“For thousands of years, billions of people have found meaning in playing virtual reality games. In the past, we have called these virtual reality games “religions”.
What is a religion if not a big virtual reality game played by millions of people together? Religions such as Islam and Christianity invent imaginary laws, such as “don’t eat pork”, “repeat the same prayers a set number of times each day”, “don’t have sex with somebody from your own gender” and so forth. These laws exist only in the human imagination. No natural law requires the repetition of magical formulas, and no natural law forbids homosexuality or eating pork. Muslims and Christians go through life trying to gain points in their favorite virtual reality game. If you pray every day, you get points. If you forget to pray, you lose points. If by the end of your life you gain enough points, then after you die you go to the next level of the game (aka heaven).
Some time ago I went with my six-year-old nephew Matan to hunt for Pokémon. As we walked down the street, Matan kept looking at his smartphone, which enabled him to spot Pokémon all around us. I didn’t see any Pokémon at all, because I didn’t carry a smartphone. Then we saw two others kids on the street who were hunting the same Pokémon, and we almost got into a fight with them. It struck me how similar the situation was to the conflict between Jews and Muslims about the holy city of Jerusalem. When you look at the objective reality of Jerusalem, all you see are stones and buildings. There is no holiness anywhere. But when you look through the medium of smartbooks (such as the Bible and the Qur’an), you see holy places and angels everywhere.
In the end, the real action always takes place inside the human brain. Does it matter whether the neurons are stimulated by observing pixels on a computer screen, by looking outside the windows of a Caribbean resort, or by seeing heaven in our mind’s eyes? In all cases, the meaning we ascribe to what we see is generated by our own minds. It is not really “out there”. To the best of our scientific knowledge, human life has no meaning. The meaning of life is always a fictional story created by us humans.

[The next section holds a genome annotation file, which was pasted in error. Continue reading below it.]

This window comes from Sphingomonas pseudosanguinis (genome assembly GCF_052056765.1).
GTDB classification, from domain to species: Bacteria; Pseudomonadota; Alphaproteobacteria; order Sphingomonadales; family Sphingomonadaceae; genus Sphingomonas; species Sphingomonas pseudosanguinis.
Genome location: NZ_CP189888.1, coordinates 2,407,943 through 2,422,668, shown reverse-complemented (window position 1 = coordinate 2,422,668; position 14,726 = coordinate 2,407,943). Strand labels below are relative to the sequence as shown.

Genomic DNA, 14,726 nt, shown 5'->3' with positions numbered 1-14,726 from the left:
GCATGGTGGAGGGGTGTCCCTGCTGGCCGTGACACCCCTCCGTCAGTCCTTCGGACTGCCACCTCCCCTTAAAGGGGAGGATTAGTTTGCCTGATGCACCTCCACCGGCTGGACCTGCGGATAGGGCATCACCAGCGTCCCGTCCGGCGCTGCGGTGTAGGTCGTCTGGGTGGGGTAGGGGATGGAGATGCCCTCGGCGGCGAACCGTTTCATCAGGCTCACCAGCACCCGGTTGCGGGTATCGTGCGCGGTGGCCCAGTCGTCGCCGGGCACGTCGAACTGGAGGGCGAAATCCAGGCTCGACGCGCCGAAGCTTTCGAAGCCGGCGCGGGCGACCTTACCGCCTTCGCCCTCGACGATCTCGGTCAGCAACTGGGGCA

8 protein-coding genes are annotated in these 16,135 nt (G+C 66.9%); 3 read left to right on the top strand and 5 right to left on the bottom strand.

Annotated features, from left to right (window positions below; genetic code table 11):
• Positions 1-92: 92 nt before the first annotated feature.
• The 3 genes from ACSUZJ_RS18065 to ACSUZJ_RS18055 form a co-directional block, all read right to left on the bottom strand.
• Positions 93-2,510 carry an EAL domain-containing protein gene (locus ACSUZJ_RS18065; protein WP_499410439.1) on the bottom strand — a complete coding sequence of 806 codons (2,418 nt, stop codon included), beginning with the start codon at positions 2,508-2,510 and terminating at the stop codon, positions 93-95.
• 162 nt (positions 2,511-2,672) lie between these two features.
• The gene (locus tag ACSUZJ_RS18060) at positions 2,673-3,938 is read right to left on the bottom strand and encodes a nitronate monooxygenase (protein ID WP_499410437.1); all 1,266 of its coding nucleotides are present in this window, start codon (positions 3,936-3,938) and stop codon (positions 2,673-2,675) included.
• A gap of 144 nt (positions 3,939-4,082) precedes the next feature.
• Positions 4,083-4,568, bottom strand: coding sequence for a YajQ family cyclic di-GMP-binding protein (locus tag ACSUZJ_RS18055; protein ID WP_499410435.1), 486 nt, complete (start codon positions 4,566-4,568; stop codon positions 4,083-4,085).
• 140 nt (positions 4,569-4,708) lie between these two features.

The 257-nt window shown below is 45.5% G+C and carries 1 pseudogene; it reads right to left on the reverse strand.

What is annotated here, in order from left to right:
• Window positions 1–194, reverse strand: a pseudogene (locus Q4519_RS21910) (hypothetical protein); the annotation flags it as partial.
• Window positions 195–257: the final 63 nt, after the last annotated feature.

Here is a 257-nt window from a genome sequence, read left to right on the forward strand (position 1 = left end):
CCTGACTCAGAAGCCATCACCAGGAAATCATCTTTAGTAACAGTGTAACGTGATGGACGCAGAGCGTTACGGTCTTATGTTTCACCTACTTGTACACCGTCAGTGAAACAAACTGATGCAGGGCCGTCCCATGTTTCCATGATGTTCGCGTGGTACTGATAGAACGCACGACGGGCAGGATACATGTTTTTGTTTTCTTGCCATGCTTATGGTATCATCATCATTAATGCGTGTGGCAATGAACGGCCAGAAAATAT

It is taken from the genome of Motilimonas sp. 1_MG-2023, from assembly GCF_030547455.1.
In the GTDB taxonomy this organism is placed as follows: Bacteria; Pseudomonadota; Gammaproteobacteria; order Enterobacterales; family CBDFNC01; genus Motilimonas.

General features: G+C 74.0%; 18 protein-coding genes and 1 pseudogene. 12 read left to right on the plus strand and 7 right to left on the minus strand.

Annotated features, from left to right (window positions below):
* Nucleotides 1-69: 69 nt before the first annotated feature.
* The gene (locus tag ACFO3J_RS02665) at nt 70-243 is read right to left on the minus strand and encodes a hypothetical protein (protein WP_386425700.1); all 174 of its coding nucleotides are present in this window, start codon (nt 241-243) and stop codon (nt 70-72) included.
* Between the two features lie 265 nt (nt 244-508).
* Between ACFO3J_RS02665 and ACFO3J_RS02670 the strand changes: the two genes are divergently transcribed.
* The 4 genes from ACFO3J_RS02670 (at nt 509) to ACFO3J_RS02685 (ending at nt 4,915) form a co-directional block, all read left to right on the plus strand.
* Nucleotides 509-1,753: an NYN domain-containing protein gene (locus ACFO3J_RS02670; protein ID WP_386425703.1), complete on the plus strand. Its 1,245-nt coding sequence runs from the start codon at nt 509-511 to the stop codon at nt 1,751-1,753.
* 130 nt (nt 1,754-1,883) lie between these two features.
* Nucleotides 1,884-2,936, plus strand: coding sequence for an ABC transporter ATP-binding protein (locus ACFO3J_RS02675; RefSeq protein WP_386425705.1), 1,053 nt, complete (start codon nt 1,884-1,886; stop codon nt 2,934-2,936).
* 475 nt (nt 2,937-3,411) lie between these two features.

The end of work will not necessarily mean the end of meaning, because meaning is generated by imagining rather than by working.
But what about truth? What about reality? Do we really want to live in a world in which billions of people are immersed in fantasies, pursuing make-believe goals and obeying imaginary laws? Well, like it or not, that’s the world we have been living in for thousands of years already.”
Read the complete article here
A Quote Worth Sharing –
“Technology doesn’t change what people want in the world, it just removes the use of violence to get there.” – Naval Ravikant
Random Stuff –
I came across this TED talk through a Wired article – “TED Day Three: The Mind-Scrambling TED Talk I Won’t Stop Sharing“.
Here Anil Seth says that the ‘consciousness has less to do with pure intelligence and more to do with our nature as living and breathing organisms.’ That means AI may never be a conscious being!
Brilliant stuff.
Don’t miss it…
Thanks for reading.
Krishnendu